Given this film is based upon a set of short stories by the BadBoy of gay cinema, one Bruce LaBruce, you kind of know that this is not going to be a sugar-coated outing of the coming-of-age scenario. Rather this is an in-your-face rendering of the perennial favourite, one that sees Cliff on the 'go get sex' advice of his wise-beyond-her-years sister
Cookie, head off downtown. Only whereas most eighteen-year-olds eager for their first taste of manflesh would have probably set foot in the nearest gay bar, Cliff heads instead to the drug-fuelled, street-hustling back alleys of Toronto - naturally!
Teaming up with handsome hustler Butch, you know things can only go from bad to worse when he proclaims "I'm bad news, you know that - right." Still that doesn't prevent the two from becoming an item, with Cliff introducing Butch to his single mother and weird sister - think the Bride of Chucky on Ritalin, before heading off to Butchs' side of town, one where drugs fuel the next act of hustling and hustling pays for the next crack induced high. By now, you kind of get the feeling that things aren't going to turn out well and true to LaBruce form, self-destruction lies just around the corner.
In short, this is a story of addiction and obsession, with Cliffs' grip on reality blinded by his obsessive longing for intimacy with the drug addicted Butch, only for such to be shattered by way of the most brutal act of sexual violation. Yet between such are scenes that show Butch in an entirely different light and inparticular one that goes as far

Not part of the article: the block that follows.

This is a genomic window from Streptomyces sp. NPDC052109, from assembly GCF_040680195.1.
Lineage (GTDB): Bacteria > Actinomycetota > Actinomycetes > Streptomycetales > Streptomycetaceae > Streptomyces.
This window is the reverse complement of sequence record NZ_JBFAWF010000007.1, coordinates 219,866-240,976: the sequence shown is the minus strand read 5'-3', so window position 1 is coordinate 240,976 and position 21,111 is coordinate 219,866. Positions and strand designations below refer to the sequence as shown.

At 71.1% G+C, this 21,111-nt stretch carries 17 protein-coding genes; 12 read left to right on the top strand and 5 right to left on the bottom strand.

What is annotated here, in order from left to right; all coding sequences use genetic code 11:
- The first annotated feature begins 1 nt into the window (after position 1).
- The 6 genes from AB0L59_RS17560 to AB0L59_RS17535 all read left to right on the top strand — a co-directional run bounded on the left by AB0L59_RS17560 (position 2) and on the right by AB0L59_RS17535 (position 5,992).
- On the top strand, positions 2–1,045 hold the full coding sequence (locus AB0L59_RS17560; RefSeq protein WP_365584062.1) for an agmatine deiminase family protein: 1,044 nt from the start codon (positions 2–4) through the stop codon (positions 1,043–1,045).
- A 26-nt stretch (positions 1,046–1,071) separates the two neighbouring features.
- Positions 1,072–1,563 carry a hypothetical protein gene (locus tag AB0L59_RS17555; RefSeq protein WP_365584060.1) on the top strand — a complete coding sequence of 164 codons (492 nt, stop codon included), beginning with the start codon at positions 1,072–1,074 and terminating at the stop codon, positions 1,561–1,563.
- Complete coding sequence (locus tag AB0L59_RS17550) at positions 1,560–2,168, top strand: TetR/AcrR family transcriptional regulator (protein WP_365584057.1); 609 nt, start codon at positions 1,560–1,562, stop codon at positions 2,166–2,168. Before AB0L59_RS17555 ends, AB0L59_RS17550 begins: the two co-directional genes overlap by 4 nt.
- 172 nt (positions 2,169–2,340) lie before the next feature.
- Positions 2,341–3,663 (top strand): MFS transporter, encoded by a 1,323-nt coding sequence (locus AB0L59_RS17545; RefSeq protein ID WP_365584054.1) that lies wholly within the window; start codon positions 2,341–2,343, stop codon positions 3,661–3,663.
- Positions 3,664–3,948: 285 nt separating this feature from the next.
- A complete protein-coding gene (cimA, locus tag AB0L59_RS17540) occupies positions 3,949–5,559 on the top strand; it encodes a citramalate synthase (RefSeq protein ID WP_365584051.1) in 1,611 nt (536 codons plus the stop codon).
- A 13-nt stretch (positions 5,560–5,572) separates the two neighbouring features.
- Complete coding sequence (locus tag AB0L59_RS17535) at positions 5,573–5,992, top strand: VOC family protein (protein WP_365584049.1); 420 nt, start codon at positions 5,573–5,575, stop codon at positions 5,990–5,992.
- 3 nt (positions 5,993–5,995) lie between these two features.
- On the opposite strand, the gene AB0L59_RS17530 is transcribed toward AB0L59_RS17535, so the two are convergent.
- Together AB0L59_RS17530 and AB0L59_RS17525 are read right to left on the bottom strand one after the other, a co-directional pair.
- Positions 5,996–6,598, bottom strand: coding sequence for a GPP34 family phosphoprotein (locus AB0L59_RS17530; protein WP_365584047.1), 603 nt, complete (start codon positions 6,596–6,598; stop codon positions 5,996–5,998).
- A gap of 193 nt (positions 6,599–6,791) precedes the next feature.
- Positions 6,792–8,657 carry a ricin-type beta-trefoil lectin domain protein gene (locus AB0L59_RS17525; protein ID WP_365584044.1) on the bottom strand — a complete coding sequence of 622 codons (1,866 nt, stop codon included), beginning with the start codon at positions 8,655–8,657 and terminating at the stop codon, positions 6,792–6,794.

as to depict prostitution, as an act of compassion. Yet the end product is rough around its edges and whilst Brendan Fehr as Butch and Andre Noble as Cliff handle their roles with considerable skill, the problem lies not with them, but with the narrative itself. That Cliff emerges from the experience at all is nothing short of a miracle, only by the time the end credits roll, the question comes to mind - do you really care?
Screened in 2005 as part of the 19th London Lesbian & Gay Film Festival and surprisingly released on DVD in the UK when the feature was still playing as part of the touring programme, the result is clearly not a work that is going to be to everyone's cinematic taste. But then, this is gay cinema with a difference, namely a love story woven around male prostitution and the crack addicted lives of those whose sole means of survival is to sell their bodies and as a consequence, makes for uncompromising viewing. Appropriately the DVD outing contains a tribute to Andre Noble, who tragically died in an accident shortly after the premiere of the film.
screened as part of the 19th London Lesbian & Gay Film Festival 2005